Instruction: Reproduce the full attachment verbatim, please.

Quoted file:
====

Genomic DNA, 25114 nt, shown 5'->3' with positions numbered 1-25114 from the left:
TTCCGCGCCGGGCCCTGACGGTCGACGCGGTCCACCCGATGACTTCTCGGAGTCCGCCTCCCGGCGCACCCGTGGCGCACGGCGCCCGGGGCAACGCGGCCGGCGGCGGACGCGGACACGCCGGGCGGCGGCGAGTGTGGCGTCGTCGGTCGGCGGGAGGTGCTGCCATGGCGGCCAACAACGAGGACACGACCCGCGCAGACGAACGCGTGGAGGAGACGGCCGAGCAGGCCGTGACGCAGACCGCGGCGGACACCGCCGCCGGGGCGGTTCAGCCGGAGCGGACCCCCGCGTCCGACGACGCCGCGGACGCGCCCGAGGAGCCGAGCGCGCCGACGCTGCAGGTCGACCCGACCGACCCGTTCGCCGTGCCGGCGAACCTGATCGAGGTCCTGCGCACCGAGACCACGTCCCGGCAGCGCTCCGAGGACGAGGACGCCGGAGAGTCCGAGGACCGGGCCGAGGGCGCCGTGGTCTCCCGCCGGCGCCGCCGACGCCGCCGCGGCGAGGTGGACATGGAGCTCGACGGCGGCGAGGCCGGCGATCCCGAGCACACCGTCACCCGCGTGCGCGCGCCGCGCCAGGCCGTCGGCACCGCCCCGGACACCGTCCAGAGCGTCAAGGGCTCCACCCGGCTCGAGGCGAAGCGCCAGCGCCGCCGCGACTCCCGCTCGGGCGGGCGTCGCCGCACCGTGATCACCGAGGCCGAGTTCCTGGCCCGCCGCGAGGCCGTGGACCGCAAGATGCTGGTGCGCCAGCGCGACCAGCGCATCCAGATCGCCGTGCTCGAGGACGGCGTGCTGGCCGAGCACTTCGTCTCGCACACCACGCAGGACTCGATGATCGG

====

Genomic DNA, 25114 nt, shown 5'->3' with positions numbered 1-25114 from the left:
TTCCGCGCCGGGCCCTGACGGTCGACGCGGTCCACCCGATGACTTCTCGGAGTCCGCCTCCCGGCGCACCCGTGGCGCACGGCGCCCGGGGCAACGCGGCCGGCGGCGGACGCGGACACGCCGGGCGGCGGCGAGTGTGGCGTCGTCGGTCGGCGGGAGGTGCTGCCATGGCGGCCAACAACGAGGACACGACCCGCGCAGACGAACGCGTGGAGGAGACGGCCGAGCAGGCCGTGACGCAGACCGCGGCGGACACCGCCGCCGGGGCGGTTCAGCCGGAGCGGACCCCCGCGTCCGACGACGCCGCGGACGCGCCCGAGGAGCCGAGCGCGCCGACGCTGCAGGTCGACCCGACCGACCCGTTCGCCGTGCCGGCGAACCTGATCGAGGTCCTGCGCACCGAGACCACGTCCCGGCAGCGCTCCGAGGACGAGGACGCCGGAGAGTCCGAGGACCGGGCCGAGGGCGCCGTGGTCTCCCGCCGGCGCCGCCGACGCCGCCGCGGCGAGGTGGACATGGAGCTCGACGGCGGCGAGGCCGGCGATCCCGAGCACACCGTCACCCGCGTGCGCGCGCCGCGCCAGGCCGTCGGCACCGCCCCGGACACCGTCCAGAGCGTCAAGGGCTCCACCCGGCTCGAGGCGAAGCGCCAGCGCCGCCGCGACTCCCGCTCGGGCGGGCGTCGCCGCACCGTGATCACCGAGGCCGAGTTCCTGGCCCGCCGCGAGGCCGTGGACCGCAAGATGCTGGTGCGCCAGCGCGACCAGCGCATCCAGATCGCCGTGCTCGAGGACGGCGTGCTGGCCGAGCACTTCGTCTCGCACACCACGCAGGACTCGATGATCGG